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Gen Y Speaks: Leaving Singapore and my parents’ loving arms taught me how to adult

It was my dad who gave me the courage to take my current job in Beijing. But it was my mum who taught me how to live on my own.

Gen Y Speaks: Leaving Singapore and my parents’ loving arms taught me how to adult

The author is seen here in her apartment in Beijing. She works in advertising in the Chinese capital.

It was my dad who gave me the courage to take my current job in Beijing. But it was my mum who taught me how to live on my own.

My father was an explorer. My earliest memory of us as a family was our trip to China in 1995, at a time when toilets had no doors. I was eight years old and my sister was five.

My family went on road trips, tried Airbnbs before they became Airbnbs and took the Eurorail across the continent.

My dad showed us how big the world is. In 2018 when I came home with a job offer in Beijing, he said “go!” without hesitation.

My mother’s reaction was the complete opposite. I saw her worry, anxiety and reluctance.

But I also knew she would come round to it. She knew it would be good for my career.

My mother slipped me a letter as I entered customs at Changi Airport. She was proud of me and could not help but fret over her daughter.

As with parents everywhere, we would always be their babies.

All that she was not used to expressing, she wrote it down. I cried all the way from Terminal 3 Gate 21 at Changi Airport to Beijing Capital International Airport.

At times, friends from Singapore expressed envy for my living abroad, on my own without attachments. Yet, the reality of it comes with its own set of practical challenges, especially in a foreign land.

I had never cleaned a toilet before leaving Singapore. Like most unmarried Singaporeans, I lived with my parents in a Housing and Development Board flat.

My mother kept the house clean and ironed my clothes. My dad prepared breakfast for me and my sister to take to work.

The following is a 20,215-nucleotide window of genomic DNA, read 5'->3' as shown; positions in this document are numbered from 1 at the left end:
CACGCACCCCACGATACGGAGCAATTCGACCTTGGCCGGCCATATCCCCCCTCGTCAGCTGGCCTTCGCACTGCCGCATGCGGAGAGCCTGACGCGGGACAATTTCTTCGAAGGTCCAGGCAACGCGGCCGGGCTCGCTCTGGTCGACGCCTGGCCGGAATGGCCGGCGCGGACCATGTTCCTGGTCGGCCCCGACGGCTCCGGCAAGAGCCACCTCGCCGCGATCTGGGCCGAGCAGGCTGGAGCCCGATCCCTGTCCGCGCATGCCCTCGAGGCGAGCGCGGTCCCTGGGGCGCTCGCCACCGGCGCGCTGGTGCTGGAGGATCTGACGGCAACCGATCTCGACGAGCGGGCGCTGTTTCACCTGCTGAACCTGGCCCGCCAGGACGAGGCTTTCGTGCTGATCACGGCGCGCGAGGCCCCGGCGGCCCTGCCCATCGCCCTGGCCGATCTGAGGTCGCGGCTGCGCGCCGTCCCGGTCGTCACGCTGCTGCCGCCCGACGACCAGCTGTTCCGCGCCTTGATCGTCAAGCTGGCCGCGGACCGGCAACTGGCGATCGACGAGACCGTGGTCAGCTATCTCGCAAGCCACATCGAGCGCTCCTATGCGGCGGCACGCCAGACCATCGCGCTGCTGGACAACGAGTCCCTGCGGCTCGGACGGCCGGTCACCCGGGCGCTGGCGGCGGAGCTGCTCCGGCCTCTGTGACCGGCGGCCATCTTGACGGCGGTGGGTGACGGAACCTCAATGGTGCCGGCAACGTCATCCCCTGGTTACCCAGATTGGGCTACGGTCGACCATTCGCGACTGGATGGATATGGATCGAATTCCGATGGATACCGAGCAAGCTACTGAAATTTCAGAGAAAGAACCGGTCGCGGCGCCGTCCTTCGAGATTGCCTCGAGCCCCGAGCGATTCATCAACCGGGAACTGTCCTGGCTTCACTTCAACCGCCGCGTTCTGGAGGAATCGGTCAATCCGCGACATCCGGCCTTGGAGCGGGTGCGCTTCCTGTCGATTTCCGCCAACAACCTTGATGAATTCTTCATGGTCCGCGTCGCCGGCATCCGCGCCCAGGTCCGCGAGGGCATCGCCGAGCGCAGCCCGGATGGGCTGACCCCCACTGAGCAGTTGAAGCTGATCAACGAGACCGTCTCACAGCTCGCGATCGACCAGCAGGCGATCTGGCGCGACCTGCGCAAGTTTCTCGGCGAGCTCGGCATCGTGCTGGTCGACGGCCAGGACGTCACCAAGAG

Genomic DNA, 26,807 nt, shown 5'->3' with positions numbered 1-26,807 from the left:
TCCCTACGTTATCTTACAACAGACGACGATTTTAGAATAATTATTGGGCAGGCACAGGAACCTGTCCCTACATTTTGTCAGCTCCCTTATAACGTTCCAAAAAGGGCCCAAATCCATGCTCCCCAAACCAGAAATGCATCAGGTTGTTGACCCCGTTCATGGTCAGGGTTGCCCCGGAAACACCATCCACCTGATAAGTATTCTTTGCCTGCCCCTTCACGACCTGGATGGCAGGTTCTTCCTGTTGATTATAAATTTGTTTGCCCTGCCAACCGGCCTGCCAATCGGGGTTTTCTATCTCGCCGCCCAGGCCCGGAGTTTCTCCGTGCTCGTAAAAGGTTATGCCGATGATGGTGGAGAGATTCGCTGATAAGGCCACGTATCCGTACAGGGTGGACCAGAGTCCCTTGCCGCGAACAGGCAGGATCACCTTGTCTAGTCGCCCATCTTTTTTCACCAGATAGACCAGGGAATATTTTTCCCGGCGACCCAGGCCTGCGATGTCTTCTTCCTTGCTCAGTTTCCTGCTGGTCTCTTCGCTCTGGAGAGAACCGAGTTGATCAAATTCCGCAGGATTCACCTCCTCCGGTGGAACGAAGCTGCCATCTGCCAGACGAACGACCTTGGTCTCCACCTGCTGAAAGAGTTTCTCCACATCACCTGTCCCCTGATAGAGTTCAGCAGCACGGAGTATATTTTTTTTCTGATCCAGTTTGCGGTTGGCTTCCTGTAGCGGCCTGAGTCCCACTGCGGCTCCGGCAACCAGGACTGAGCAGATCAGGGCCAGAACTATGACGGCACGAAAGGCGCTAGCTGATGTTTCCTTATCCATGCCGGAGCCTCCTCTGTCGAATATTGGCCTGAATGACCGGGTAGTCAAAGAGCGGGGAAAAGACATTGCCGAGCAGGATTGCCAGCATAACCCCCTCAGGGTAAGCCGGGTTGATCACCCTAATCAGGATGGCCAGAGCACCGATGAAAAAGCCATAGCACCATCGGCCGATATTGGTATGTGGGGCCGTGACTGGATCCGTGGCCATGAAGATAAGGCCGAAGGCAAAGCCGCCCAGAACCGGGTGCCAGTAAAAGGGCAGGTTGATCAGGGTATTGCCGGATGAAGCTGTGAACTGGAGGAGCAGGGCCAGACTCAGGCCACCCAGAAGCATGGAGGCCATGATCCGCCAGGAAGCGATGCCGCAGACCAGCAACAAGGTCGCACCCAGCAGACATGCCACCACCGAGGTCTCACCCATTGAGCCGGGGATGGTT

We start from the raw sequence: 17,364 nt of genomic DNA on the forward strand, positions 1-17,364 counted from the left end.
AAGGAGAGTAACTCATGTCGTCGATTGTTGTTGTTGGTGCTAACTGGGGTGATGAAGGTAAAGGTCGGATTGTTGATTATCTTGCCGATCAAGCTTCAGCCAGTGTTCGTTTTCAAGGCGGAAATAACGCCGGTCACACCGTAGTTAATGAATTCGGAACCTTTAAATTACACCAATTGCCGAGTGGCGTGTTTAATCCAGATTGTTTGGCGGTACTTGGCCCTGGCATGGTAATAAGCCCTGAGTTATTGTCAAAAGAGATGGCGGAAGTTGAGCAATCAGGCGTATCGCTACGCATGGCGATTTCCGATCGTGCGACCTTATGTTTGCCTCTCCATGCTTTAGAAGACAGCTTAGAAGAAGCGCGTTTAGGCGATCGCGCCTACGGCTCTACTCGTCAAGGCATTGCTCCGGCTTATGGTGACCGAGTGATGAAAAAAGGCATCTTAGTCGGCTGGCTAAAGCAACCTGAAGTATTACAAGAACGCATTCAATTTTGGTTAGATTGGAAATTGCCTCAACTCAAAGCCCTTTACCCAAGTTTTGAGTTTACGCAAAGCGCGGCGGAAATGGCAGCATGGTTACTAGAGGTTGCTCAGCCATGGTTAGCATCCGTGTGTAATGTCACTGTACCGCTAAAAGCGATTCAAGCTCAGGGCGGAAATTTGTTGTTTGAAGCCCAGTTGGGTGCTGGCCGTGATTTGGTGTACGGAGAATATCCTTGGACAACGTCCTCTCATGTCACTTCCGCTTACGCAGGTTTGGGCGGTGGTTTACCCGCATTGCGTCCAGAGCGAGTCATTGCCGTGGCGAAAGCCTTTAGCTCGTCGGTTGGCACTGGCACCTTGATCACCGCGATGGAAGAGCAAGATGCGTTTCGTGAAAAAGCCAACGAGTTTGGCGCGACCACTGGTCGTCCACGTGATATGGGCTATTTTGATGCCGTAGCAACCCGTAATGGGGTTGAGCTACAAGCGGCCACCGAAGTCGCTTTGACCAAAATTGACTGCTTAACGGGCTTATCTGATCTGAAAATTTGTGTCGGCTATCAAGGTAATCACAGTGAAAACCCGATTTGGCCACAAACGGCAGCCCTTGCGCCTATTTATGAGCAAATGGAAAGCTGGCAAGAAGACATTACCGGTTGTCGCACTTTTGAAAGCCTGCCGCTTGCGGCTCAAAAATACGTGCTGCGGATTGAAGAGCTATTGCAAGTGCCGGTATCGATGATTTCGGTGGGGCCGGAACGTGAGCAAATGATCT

At the end of my first month in Beijing, my parents flew in for a visit to help me move into the place I had rented — a one-bedroom apartment about three-quarters the size of a three-room flat in Singapore.

They wiped, vacuumed, mopped and cleaned it top to bottom. I was left in a corner to do the paperwork and set up payment arrangements for the gas and water.

In my third month in my rental apartment, my landlord commented: "How can a girl’s toilet be so dirty?”

I was ashamed. At 31, I could not keep a toilet bowl clean.

My landlord suggested I get a part-time helper, but I had promised my mother that I would clean the apartment by myself.

As I tried to recover from my shame, memories of my mother sharing DIY cleaning tips came back to me. Slowly, my landlord’s remonstrations became less frequent.

The author (extreme left) is seen here with her family during their last vacation together at the El Parque de Retiro in Madrid, Spain in October 2019.

I came to terms with ironing and started folding my clothes neatly — chores my mother took care of back home.

Before, I refused to make my bed, reasoning with my mother that I would mess it up again the same evening.

One Sunday afternoon, I ironed with a memory of my mother doing the same with a similar piece of clothing. That day, I also made my bed and cleaned the apartment from top to bottom, just like how she did it.

Back in Singapore, it is easy to forget that our parents are near enough to catch us when we fall.

There were days I returned home heartbroken. My mother never once asked for details; instead, I would see a bowl of soup left on the table for me. It felt like a hug in a bowl.

Away from them, I would return to an empty apartment desolate but having to muster the last ounce of energy to bathe or get food.

This feeling was further amplified the two times I was down with fever. In China, there is no concept of “clinics”. There are pharmacies and then there are hospitals.

I grew to distrust their medication and yet a fever is not a strong enough reason to visit a hospital.

Both times, I lay in bed until the worst of it passed. I ordered too much porridge just to meet the minimum order; I wished desperately for my mother’s plain fish porridge or my father’s minced pork with egg yolk version.

Leaving Singapore, in itself, did not do wonders for me. It was leaving my parents’ lovingly supportive arms that taught me the finer details of adulting.

Without them to catch me, I have learnt to care for myself — to eat so I would not fall sick, to calibrate my work life so I have the strength to clean the apartment, and to not screw up because no one would be making me soup.

Thank you, mummy and daddy.

 

ABOUT THE AUTHOR:

Cheang Yit Shan is a Singaporean working in advertising in Beijing, China.

Related topics

Gen Y Speaks career family expatriates

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